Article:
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In the ‘Apes’ trilogy, actor Andy Serkis finally found a heroic character

Between acting and directing gigs, Andy Serkis stayed busy this year.
(Jay L. Clendenin / Los Angeles Times)

Andy Serkis is a testament to evolution.

This year, cinema’s preeminent performance-capture star finished his trilogy of turns as ape-civilization founder Caesar in Matt Reeves’ enthusiastically received “War for the Planet of the Apes.” He played the character from toddler to elder and through every stage in between. He released his first feature as director, the period polio drama “Breathe,” starring Andrew Garfield and Claire Foy.

He’s continuing post-production on his other directorial effort, a performance-capture “Jungle Book” with luminaries such as Cate Blanchett and Benedict Cumberbatch. He appears as Supreme Leader Snoke in the upcoming “Star Wars: The Last Jedi.” The first time in a while audiences will get an idea of what he actually looks like will be in next spring’s “Black Panther,” as one-armed villain Ulysses Klaue.

All this from a fellow who studied visual arts at university. While at school, however, he played Edgar in “King Lear” – the good son who transforms into Poor Tom – and a chameleon was hatched.

“I suppose physicality has always been the route in for me,” says the gentlemanly Serkis, soft-spoken and engaging, and always happy to talk about acting. “My first job was working in a stock company; I did 14 plays back to back. By definition, you had to find a physical difference all the time; the same audience were going to be watching all these plays.”

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Andy Serkis
(Jay L. Clendenin / Los Angeles Times )

The Academy of Motion Picture Arts and Sciences has yet to nominate performance-capture work. Serkis’ complex, detailed swan song as Caesar might be a good place to start.

“The three films required different things of me as an actor,” says Serkis. “Rise of the Planet of the Apes” was “very much about researching chimpanzees. Caesar was based on a real chimpanzee named Oliver and people called him the ‘Humanzee’ … he stood, he had very human facial expressions. A cross between that and a very gifted child; those were my stimuli for that role.”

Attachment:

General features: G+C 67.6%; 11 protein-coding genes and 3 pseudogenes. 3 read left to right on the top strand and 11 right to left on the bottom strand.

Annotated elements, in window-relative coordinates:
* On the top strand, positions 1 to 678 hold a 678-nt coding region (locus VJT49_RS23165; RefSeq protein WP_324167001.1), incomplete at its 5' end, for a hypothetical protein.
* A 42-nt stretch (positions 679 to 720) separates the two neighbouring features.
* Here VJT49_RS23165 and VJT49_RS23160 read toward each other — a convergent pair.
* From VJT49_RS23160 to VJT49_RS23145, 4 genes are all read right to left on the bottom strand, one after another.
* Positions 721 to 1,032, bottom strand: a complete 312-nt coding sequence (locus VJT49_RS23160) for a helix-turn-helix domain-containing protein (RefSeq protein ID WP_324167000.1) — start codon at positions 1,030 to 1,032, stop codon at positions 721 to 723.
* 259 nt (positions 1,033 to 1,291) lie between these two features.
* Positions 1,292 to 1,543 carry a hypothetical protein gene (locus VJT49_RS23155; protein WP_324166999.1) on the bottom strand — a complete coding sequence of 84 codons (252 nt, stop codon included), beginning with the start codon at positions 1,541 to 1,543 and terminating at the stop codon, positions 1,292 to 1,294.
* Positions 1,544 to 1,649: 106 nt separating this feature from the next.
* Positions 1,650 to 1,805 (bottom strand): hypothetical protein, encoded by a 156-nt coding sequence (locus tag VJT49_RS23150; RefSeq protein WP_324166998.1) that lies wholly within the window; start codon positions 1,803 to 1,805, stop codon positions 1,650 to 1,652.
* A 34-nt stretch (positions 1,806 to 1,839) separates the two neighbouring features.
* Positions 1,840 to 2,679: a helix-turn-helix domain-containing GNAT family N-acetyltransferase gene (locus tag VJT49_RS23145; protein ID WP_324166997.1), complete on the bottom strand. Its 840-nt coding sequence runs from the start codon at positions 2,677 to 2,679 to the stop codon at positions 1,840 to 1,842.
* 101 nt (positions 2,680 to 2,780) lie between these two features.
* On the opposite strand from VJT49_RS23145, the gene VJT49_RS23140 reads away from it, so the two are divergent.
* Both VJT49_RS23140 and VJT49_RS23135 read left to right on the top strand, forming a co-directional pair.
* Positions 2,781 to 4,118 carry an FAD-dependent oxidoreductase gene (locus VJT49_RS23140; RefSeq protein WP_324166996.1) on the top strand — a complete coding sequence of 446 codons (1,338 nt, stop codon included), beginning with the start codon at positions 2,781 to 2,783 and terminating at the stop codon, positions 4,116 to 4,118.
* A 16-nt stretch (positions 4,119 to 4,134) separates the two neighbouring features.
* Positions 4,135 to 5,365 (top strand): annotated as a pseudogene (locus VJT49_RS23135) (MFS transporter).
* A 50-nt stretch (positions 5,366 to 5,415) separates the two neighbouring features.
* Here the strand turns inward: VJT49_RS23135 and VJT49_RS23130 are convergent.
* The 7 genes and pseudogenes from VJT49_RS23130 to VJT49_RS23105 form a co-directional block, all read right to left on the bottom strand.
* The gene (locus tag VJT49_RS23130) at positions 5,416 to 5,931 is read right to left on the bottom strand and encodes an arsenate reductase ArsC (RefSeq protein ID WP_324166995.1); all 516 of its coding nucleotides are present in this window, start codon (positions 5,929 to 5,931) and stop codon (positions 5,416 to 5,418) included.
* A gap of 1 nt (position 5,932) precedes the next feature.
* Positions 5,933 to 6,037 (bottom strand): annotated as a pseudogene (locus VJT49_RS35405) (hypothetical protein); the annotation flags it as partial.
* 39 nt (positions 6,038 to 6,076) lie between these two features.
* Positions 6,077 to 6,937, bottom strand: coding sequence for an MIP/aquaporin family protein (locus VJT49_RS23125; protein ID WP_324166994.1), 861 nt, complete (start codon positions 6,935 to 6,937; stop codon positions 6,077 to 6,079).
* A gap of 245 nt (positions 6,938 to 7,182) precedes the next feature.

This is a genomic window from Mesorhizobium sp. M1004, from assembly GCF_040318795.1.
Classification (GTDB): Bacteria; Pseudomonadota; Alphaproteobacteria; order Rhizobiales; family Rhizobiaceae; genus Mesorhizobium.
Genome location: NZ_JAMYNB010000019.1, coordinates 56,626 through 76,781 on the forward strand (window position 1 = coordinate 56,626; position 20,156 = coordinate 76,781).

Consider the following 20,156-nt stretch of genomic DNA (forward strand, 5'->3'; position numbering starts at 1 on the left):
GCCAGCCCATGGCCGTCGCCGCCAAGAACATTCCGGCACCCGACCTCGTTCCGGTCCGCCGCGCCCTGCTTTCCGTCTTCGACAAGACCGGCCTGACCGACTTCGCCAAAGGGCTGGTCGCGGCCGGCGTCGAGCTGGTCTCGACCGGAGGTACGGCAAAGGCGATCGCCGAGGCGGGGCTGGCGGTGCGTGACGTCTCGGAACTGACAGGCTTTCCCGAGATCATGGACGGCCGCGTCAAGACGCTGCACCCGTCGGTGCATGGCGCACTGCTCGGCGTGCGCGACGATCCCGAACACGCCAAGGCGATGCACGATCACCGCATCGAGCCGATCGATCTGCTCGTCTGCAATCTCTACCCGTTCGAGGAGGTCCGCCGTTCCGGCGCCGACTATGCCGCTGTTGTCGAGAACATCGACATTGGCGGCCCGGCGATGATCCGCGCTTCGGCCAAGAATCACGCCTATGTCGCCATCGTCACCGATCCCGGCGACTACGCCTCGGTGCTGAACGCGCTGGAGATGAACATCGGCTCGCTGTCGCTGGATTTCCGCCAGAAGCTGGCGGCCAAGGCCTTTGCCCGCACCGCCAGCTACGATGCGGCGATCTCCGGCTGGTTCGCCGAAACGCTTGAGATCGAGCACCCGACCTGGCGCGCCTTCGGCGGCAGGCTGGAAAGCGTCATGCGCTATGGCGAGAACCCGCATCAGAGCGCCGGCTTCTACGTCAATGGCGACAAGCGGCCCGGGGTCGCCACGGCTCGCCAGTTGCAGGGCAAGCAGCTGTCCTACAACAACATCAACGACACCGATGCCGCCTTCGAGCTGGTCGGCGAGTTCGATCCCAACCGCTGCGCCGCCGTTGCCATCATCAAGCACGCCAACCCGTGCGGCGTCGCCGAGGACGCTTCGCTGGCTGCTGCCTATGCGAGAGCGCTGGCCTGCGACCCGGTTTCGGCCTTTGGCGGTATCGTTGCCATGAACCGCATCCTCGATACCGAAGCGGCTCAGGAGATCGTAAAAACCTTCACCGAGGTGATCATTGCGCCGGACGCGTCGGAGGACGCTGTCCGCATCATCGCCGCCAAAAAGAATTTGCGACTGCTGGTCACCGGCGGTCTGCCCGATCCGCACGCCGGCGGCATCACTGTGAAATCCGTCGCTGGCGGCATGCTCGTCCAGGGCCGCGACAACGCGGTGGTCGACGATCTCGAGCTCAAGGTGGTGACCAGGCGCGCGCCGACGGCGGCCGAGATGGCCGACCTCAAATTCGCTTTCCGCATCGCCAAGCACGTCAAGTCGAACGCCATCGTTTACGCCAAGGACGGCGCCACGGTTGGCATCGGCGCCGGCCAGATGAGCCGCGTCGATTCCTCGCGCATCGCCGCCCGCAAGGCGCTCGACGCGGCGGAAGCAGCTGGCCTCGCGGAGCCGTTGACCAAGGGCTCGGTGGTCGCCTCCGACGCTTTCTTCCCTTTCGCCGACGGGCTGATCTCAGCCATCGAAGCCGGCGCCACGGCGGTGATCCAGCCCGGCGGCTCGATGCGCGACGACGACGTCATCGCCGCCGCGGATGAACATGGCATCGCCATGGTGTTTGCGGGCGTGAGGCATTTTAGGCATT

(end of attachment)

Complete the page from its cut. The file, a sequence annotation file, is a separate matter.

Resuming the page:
“Rise” traces Caesar’s personal awakening – including his rejection of his status as a kind of pet. The key moment when he refuses to get in the back of a car, insisting on riding as a passenger, was improvised, says Serkis.

In “Dawn of the Planet of the Apes,” “he became the leader of a society, he built tenets of belief for that society, found a common language between all the disparate groups.” Serkis has cited Nelson Mandela as a model.

In “War,” Caesar suffers a terrible personal loss that could shape how his growing society approaches the future – if he allows it to do so.

“Caesar loses his family,” says the actor. “I put myself in his position: Would I ever be able to forgive? Would I be empathetic towards the perpetrator? Because of the extreme personal nature of Caesar’s journey, I very much based all the experience on me.”

None of which would have mattered if the artistry and technology of performance capture hadn’t advanced dramatically since his first turn as Gollum 17 years ago in “The Lord of the Rings.” Serkis cites how performances used to be “captured” twice – once on set with the other actors, then again, repeated in a “volume,” a soundstage.

“The big change was moving all that technology actually onto live sets, which enabled us to play scenes just once. The connectivity is absolutely that moment, and that moment only.”

The advances in photo-realistic rendering make “the fidelity [to the original performance] second to none now. There are a lot of close-ups in ‘War.’ Matt wanted to get right inside Caesar’s head.”

All these external improvements have allowed the actor to go further inward.

“That moment at the end with Woody [Harrelson, as the film’s human antagonist], when he has to decide whether to carry out his revenge or not … That torment, that inner turmoil.”

The actor says he went through a kind of mourning after “War.”

“It is this thing of having lived a life; it makes me reflect on mortality. It is a loss for me.

“I’ve also never really played a truly heroic figure. Most of the figures I play are outsiders with axes to grind. I suppose Albert Einstein [in the BBC’s ‘Albert and Eddington’]. But I really think Caesar’s a great individual. A well-meaning, big-thinking, big-hearted, empathetic creature. And I’ve never played anything like that before.”

Andy Serkis
(Jay L. Clendenin / Los Angeles Times )

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